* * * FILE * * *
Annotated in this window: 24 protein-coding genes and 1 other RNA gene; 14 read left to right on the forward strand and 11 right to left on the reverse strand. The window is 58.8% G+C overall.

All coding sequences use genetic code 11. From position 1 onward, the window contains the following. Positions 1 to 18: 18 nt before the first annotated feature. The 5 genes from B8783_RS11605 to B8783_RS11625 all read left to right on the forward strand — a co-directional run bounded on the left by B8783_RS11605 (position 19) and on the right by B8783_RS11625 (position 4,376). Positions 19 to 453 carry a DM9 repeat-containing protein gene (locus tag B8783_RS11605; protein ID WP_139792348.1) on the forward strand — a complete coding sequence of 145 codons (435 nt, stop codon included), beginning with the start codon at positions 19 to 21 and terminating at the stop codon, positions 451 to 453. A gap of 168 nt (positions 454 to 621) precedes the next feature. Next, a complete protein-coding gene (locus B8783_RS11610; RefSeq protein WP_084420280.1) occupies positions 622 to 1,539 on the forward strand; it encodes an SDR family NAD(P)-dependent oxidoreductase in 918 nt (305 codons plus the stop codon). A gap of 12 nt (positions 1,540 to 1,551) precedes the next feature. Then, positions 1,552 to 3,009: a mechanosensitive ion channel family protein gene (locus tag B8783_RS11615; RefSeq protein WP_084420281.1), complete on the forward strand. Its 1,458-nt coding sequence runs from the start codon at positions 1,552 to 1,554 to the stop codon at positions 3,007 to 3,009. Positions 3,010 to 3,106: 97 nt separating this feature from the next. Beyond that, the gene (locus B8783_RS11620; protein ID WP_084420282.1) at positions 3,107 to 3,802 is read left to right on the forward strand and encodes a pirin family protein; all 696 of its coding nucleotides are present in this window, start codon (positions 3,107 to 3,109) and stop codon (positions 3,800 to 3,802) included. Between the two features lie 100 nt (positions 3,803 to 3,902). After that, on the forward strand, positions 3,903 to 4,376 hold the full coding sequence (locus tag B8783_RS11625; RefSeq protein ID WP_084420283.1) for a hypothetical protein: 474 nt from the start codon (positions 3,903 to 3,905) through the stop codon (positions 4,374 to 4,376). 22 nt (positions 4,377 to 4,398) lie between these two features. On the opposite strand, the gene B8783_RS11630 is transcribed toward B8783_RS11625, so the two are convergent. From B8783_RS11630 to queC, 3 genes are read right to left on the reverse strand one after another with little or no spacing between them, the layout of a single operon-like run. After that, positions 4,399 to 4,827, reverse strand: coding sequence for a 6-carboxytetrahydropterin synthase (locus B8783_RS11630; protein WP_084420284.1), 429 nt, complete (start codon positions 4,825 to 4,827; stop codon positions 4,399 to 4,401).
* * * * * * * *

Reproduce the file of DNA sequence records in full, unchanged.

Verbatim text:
Annotated in this window: 24 protein-coding genes and 1 other RNA gene; 14 read left to right on the forward strand and 11 right to left on the reverse strand. The window is 58.8% G+C overall.

All coding sequences use genetic code 11. From position 1 onward, the window contains the following. Positions 1 to 18: 18 nt before the first annotated feature. The 5 genes from B8783_RS11605 to B8783_RS11625 all read left to right on the forward strand — a co-directional run bounded on the left by B8783_RS11605 (position 19) and on the right by B8783_RS11625 (position 4,376). Positions 19 to 453 carry a DM9 repeat-containing protein gene (locus tag B8783_RS11605; protein ID WP_139792348.1) on the forward strand — a complete coding sequence of 145 codons (435 nt, stop codon included), beginning with the start codon at positions 19 to 21 and terminating at the stop codon, positions 451 to 453. A gap of 168 nt (positions 454 to 621) precedes the next feature. Next, a complete protein-coding gene (locus B8783_RS11610; RefSeq protein WP_084420280.1) occupies positions 622 to 1,539 on the forward strand; it encodes an SDR family NAD(P)-dependent oxidoreductase in 918 nt (305 codons plus the stop codon). A gap of 12 nt (positions 1,540 to 1,551) precedes the next feature. Then, positions 1,552 to 3,009: a mechanosensitive ion channel family protein gene (locus tag B8783_RS11615; RefSeq protein WP_084420281.1), complete on the forward strand. Its 1,458-nt coding sequence runs from the start codon at positions 1,552 to 1,554 to the stop codon at positions 3,007 to 3,009. Positions 3,010 to 3,106: 97 nt separating this feature from the next. Beyond that, the gene (locus B8783_RS11620; protein ID WP_084420282.1) at positions 3,107 to 3,802 is read left to right on the forward strand and encodes a pirin family protein; all 696 of its coding nucleotides are present in this window, start codon (positions 3,107 to 3,109) and stop codon (positions 3,800 to 3,802) included. Between the two features lie 100 nt (positions 3,803 to 3,902). After that, on the forward strand, positions 3,903 to 4,376 hold the full coding sequence (locus tag B8783_RS11625; RefSeq protein ID WP_084420283.1) for a hypothetical protein: 474 nt from the start codon (positions 3,903 to 3,905) through the stop codon (positions 4,374 to 4,376). 22 nt (positions 4,377 to 4,398) lie between these two features. On the opposite strand, the gene B8783_RS11630 is transcribed toward B8783_RS11625, so the two are convergent. From B8783_RS11630 to queC, 3 genes are read right to left on the reverse strand one after another with little or no spacing between them, the layout of a single operon-like run. After that, positions 4,399 to 4,827, reverse strand: coding sequence for a 6-carboxytetrahydropterin synthase (locus B8783_RS11630; protein WP_084420284.1), 429 nt, complete (start codon positions 4,825 to 4,827; stop codon positions 4,399 to 4,401).